First, I am to love her. That is the thrust of Ephesians 5:25-33. The love described there is quite detailed and particular. I am to love her sacrificially, “as Christ loved the Church and gave Himself for her.” Such love is volitional. It is an act of the will, which seeks the best for another. I do not love her “if” or “because” … I love her period, including those times when she is unlovely. I love her sanctifyingly with a goal of aiding and encouraging her to be more like Jesus. My love is to be sensitive. “Husbands ought (there is a moral imperative) to love their wives as their own bodies.” Care and concern should characterize my love. My love should be satisfying, “nourishing and cherishing her just as Christ does the church.” I always knew Charlotte had as goal of her life to make me a success. I now understand that one of my goals as a Godly leader is to make her a success, not before the world, but before God. Nourishing and cherishing love is essential. My love is also to be specific. Verse 33 says “nevertheless, let each one of you in particular so love his own wife as himself.” This verse has taught me the importance of being a “one woman kind of man.” There should never be any doubt in the mind of Charlotte or the boys, family, friends or foe that Danny Akin is in love with and committed to only one woman, and that woman is his wife. In trying to provide a model of leadership Charlotte can trust and our sons Nathan, Jonathan, Paul and Timothy can follow: I committed, when we were first married, to never be alone with a woman other than Charlotte. That commitment has caused me to be criticized as a Neanderthal, sexist, Pharisee. It has also won the heart of my wife and the confidence of my sons. I can live with that.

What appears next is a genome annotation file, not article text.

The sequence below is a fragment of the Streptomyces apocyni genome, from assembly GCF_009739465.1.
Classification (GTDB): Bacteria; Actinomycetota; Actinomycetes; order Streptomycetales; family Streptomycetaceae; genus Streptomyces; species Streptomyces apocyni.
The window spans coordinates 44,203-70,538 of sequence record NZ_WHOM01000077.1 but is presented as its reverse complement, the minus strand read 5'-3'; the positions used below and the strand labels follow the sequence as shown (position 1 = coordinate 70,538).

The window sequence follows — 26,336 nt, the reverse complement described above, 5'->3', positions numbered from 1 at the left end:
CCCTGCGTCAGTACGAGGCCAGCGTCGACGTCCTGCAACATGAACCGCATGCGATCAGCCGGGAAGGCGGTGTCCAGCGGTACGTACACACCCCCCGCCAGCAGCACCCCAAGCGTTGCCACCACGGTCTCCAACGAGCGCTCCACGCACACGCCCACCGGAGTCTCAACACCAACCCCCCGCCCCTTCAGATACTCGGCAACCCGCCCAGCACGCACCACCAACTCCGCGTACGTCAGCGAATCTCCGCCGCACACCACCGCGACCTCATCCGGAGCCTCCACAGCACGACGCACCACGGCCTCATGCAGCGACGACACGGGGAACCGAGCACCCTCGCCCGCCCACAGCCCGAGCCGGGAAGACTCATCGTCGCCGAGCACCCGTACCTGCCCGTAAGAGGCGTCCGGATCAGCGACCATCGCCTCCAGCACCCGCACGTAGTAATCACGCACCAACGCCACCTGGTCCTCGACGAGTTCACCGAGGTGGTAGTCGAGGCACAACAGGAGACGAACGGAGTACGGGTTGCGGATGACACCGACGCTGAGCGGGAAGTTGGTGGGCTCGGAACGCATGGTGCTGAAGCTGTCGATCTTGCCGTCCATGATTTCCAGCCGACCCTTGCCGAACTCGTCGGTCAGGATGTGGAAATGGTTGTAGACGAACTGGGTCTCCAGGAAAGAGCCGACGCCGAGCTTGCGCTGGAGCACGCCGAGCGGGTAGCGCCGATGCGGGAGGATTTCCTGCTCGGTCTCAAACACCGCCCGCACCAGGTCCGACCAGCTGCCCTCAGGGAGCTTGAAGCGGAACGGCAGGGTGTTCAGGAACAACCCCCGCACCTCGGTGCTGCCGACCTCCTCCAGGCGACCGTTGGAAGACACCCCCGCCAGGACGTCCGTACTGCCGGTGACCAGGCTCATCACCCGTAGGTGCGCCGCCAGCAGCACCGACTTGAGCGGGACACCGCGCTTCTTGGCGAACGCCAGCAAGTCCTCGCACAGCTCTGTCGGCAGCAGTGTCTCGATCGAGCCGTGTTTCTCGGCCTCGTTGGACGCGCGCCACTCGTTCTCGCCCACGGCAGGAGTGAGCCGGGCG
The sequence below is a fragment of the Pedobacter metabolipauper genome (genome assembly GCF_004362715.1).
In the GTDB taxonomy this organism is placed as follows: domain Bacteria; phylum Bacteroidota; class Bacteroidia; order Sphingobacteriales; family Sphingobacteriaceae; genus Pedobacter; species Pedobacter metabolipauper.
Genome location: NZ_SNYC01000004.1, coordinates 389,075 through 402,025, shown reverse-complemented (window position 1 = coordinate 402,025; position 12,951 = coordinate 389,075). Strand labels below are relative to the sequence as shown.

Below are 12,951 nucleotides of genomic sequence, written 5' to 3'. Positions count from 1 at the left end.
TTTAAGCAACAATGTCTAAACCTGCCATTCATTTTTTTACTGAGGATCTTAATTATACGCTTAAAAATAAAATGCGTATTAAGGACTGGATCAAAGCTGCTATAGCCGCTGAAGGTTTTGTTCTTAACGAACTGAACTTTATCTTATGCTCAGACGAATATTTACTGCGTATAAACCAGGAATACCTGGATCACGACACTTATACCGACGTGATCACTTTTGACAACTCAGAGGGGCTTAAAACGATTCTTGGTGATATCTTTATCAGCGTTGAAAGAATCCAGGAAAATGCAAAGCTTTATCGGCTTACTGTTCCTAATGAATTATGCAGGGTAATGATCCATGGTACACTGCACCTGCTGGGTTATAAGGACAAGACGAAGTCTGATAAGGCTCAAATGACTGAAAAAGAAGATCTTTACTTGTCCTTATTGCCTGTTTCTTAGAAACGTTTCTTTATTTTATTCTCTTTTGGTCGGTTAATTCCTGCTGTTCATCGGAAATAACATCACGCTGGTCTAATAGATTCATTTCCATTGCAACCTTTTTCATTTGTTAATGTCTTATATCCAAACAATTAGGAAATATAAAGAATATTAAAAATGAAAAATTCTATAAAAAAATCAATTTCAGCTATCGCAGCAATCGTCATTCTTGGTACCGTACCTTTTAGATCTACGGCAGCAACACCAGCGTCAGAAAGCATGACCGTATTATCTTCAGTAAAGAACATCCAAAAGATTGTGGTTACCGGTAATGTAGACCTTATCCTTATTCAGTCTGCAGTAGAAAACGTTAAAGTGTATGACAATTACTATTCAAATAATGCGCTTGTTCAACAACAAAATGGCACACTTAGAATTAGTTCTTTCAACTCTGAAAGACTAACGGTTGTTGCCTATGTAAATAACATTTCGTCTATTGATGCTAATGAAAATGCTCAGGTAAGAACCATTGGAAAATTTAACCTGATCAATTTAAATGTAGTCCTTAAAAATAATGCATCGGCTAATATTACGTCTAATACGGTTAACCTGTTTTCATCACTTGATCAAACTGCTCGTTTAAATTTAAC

Second, I am to know her. First Peter 3:7 says that a husband is to love his wife according to knowledge or with understanding that his prayers will not be hindered. Charlotte is a very talented and gifted woman, far more than she realizes I believe. But Charlotte, like all women, has some very particular needs because of the way God made her. She needs me to be a spiritual man of conviction, courage and commitment. She needs to know I appreciate her for all the many things she does as a wife and mother. She needs romance and affection, and in a language she appreciates and understands! Sex may or may not be a part of the package. She also needs me to be honest and open and engage her in heart to heart conversation. She needs me to bring security to our home by my presence and involvement, and she needs to know that after Jesus, nothing is more important in my life than she and our family. As I strive to be a man of God my priorities look something like this:
4) Wake Cross Roads Baptist Church
5) Southeastern Seminary
I do not always follow these as I ought, but I continually keep them before me as I seek to be the spiritual man and leader God wants me to be.
[This is the first in a two-part article. The second part of this article will be posted tomorrow.]